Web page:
Temnodontosaurus

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Temnodontosaurus
Temporal range: Lower Jurassic
Wall-mounted skeleton of Temnodontosaurus platyodon, with puny humans reflected in the glass. Natural History Museum, London.
Scientific classification
Kingdom: Animalia
Phylum: Chordata
Class: Sauropsida
Subclass: Diapsida
Order: Ichthyopterygia
Suborder: Ichthyosauria
Family: Leptopterygiidae
Genus: Temnodontosaurus
Lydekker, 1889
Species
  • T. eurycephalus
  • T. nuertingensis
  • T. platyodon

Temnodontosaurus was an ichthyosaur from the early Jurassic, some 196 to 190 million years ago. It was found in England by Mary Anning, and later in Germany. It was, in fact, her first ichthyosaur. Her brother found the skull, and she found the rest of the skeleton, in about 1810. It was described in 1814. There are four or five species of Temnodontosaurus. They grew to killer whale size, about 30 to 40 feet.[1]

This huge ichthyosaur cruised the shallow seas hunting. But hunting what? A discussion by Christopher McGowan suggests that other reptiles might have been on the menu.[2] McGowan also mentions that in the museum collections are some teeth and bones which suggest even larger ichthyosaurs existed.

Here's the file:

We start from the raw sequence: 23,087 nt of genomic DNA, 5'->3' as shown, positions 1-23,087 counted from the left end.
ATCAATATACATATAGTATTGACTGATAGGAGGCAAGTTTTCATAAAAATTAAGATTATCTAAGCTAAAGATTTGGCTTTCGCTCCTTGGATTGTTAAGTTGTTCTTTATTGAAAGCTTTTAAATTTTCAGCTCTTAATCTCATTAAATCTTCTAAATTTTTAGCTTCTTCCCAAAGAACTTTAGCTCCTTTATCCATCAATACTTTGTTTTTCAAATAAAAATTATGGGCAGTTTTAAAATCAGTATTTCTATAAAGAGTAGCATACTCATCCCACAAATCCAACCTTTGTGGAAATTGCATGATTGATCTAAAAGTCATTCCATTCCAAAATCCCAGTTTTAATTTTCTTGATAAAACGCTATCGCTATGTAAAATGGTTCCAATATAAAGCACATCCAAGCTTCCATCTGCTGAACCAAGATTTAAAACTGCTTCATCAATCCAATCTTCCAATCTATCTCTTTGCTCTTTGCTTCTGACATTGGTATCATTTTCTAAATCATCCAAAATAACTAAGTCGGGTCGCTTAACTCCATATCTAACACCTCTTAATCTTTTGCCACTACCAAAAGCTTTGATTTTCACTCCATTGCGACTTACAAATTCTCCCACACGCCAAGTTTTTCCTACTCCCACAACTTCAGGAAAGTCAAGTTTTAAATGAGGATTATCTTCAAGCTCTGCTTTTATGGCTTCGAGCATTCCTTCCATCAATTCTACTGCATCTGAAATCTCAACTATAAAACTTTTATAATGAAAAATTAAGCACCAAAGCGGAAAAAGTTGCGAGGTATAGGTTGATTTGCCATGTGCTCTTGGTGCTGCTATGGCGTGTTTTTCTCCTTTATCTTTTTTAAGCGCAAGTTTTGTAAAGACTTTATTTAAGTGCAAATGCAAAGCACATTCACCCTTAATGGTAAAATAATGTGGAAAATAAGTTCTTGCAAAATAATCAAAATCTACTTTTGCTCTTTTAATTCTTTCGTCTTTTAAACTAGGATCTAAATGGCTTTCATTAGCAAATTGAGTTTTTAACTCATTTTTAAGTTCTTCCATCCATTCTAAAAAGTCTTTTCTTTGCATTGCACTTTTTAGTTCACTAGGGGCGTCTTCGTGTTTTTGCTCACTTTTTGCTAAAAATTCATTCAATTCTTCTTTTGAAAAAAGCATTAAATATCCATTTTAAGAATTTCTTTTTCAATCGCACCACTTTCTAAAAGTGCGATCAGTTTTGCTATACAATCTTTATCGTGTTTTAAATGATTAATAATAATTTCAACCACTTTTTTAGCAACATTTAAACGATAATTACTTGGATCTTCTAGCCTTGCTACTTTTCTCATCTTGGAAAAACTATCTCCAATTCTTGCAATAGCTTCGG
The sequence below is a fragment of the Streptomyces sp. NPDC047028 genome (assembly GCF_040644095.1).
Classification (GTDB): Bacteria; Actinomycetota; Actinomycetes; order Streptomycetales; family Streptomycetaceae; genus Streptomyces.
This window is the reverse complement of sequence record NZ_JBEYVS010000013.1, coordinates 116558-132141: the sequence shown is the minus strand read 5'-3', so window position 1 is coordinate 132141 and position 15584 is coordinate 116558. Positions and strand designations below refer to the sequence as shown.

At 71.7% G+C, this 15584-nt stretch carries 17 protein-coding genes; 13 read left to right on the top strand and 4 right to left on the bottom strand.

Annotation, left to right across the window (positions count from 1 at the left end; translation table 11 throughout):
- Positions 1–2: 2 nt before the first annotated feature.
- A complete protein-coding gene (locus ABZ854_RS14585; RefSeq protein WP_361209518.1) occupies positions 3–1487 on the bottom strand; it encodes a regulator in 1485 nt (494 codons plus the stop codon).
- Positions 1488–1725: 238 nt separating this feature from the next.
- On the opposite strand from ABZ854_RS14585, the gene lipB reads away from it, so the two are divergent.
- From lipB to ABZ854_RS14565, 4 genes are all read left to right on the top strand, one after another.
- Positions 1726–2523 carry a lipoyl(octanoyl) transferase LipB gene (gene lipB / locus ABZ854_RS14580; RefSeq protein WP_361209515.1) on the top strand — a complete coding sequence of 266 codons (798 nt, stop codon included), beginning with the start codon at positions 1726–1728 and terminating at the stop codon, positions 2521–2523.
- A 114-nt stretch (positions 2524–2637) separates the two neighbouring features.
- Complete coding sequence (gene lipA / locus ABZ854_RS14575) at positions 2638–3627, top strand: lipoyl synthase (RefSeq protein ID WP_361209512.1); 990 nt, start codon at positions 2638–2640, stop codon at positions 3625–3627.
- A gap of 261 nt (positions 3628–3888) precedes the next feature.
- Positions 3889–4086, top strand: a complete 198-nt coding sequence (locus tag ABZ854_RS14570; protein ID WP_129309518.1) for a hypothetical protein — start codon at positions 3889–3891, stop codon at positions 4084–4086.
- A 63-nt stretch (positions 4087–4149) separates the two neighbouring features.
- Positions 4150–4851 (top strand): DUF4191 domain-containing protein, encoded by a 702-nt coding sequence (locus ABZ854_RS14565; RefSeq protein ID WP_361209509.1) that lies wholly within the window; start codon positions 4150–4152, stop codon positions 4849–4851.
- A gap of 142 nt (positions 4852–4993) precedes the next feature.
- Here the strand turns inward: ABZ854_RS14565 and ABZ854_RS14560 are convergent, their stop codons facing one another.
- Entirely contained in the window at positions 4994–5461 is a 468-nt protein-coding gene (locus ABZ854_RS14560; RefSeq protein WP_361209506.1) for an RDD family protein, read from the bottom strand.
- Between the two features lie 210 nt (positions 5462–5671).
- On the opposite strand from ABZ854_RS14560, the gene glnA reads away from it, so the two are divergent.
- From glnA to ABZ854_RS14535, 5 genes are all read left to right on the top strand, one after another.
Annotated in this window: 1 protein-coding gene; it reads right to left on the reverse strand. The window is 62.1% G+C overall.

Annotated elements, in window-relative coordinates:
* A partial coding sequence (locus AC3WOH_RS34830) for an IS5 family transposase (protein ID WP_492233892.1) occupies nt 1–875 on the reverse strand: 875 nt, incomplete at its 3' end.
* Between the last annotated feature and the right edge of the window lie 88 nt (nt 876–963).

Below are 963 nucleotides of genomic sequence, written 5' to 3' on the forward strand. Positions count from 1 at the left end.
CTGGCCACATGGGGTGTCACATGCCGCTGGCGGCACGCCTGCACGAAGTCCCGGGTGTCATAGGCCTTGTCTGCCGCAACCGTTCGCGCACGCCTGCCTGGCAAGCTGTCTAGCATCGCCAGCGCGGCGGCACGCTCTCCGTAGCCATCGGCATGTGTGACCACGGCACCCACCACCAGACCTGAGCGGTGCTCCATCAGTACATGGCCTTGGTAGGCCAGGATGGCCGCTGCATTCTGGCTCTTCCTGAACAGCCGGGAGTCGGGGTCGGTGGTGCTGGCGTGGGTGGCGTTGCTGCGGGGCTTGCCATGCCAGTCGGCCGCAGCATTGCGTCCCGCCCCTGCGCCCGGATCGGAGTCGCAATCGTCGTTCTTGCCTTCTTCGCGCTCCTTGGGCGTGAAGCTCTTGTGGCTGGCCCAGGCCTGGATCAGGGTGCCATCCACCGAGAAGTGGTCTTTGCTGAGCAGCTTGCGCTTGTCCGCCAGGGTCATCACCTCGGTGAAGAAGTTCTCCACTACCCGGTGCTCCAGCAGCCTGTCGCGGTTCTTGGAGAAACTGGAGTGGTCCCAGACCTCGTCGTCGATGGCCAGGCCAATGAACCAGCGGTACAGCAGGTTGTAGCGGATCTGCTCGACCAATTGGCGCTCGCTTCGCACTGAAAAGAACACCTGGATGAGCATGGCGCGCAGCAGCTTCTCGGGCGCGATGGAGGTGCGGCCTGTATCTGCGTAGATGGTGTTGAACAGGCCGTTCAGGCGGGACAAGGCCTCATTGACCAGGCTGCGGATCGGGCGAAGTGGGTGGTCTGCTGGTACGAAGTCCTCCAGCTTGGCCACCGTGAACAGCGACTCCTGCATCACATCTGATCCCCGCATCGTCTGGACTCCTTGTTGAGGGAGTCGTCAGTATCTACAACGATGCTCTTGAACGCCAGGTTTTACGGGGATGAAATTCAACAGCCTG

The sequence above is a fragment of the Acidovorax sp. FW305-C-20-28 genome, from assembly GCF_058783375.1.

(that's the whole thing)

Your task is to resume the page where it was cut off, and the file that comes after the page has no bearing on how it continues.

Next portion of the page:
Eyes[change | change source]

Ichthyosaurs hold the record for eye size: the largest was 264mm in diameter (~10.4 inches), from the species Temnodontosaurus platyodon. This is the largest eye ever recorded for any vertebrate; the colossal squid eye is larger still.[3] The eyes are surrounded by sclerotic rings, a kind of bony support.

References[change | change source]

  1. The first-found species, T. platyodon, is the smallest one.
  2. McGowan, Christopher 1997. The raptor and the lamb: predators and prey in the living world. Henry Holt and Penguin, p192. ISBN 0-14-027264-X
  3. University of California Museum of Paleontology: Motani's Ichthyosaur page [1]